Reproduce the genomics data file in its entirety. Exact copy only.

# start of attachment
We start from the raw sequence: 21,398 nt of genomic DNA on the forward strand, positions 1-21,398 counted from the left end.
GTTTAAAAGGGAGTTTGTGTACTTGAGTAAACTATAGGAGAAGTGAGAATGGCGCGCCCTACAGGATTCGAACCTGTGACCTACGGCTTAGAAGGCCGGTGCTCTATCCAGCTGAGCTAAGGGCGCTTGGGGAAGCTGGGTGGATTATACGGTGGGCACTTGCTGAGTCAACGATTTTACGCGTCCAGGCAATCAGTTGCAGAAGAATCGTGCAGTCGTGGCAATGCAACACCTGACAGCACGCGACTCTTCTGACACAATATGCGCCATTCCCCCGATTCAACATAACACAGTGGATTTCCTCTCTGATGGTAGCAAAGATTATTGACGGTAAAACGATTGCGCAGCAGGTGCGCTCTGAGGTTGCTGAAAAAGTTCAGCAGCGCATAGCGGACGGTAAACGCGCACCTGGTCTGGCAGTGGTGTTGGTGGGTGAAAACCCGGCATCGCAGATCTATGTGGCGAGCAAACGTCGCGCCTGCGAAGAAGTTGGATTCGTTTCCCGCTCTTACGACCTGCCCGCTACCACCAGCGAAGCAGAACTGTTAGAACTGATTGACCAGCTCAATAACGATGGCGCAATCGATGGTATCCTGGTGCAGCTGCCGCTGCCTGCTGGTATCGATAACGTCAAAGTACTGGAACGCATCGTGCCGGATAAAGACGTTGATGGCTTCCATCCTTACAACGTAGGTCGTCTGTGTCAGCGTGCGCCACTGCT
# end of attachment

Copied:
We start from the raw sequence: 21,398 nt of genomic DNA on the forward strand, positions 1-21,398 counted from the left end.
GTTTAAAAGGGAGTTTGTGTACTTGAGTAAACTATAGGAGAAGTGAGAATGGCGCGCCCTACAGGATTCGAACCTGTGACCTACGGCTTAGAAGGCCGGTGCTCTATCCAGCTGAGCTAAGGGCGCTTGGGGAAGCTGGGTGGATTATACGGTGGGCACTTGCTGAGTCAACGATTTTACGCGTCCAGGCAATCAGTTGCAGAAGAATCGTGCAGTCGTGGCAATGCAACACCTGACAGCACGCGACTCTTCTGACACAATATGCGCCATTCCCCCGATTCAACATAACACAGTGGATTTCCTCTCTGATGGTAGCAAAGATTATTGACGGTAAAACGATTGCGCAGCAGGTGCGCTCTGAGGTTGCTGAAAAAGTTCAGCAGCGCATAGCGGACGGTAAACGCGCACCTGGTCTGGCAGTGGTGTTGGTGGGTGAAAACCCGGCATCGCAGATCTATGTGGCGAGCAAACGTCGCGCCTGCGAAGAAGTTGGATTCGTTTCCCGCTCTTACGACCTGCCCGCTACCACCAGCGAAGCAGAACTGTTAGAACTGATTGACCAGCTCAATAACGATGGCGCAATCGATGGTATCCTGGTGCAGCTGCCGCTGCCTGCTGGTATCGATAACGTCAAAGTACTGGAACGCATCGTGCCGGATAAAGACGTTGATGGCTTCCATCCTTACAACGTAGGTCGTCTGTGTCAGCGTGCGCCACTGCT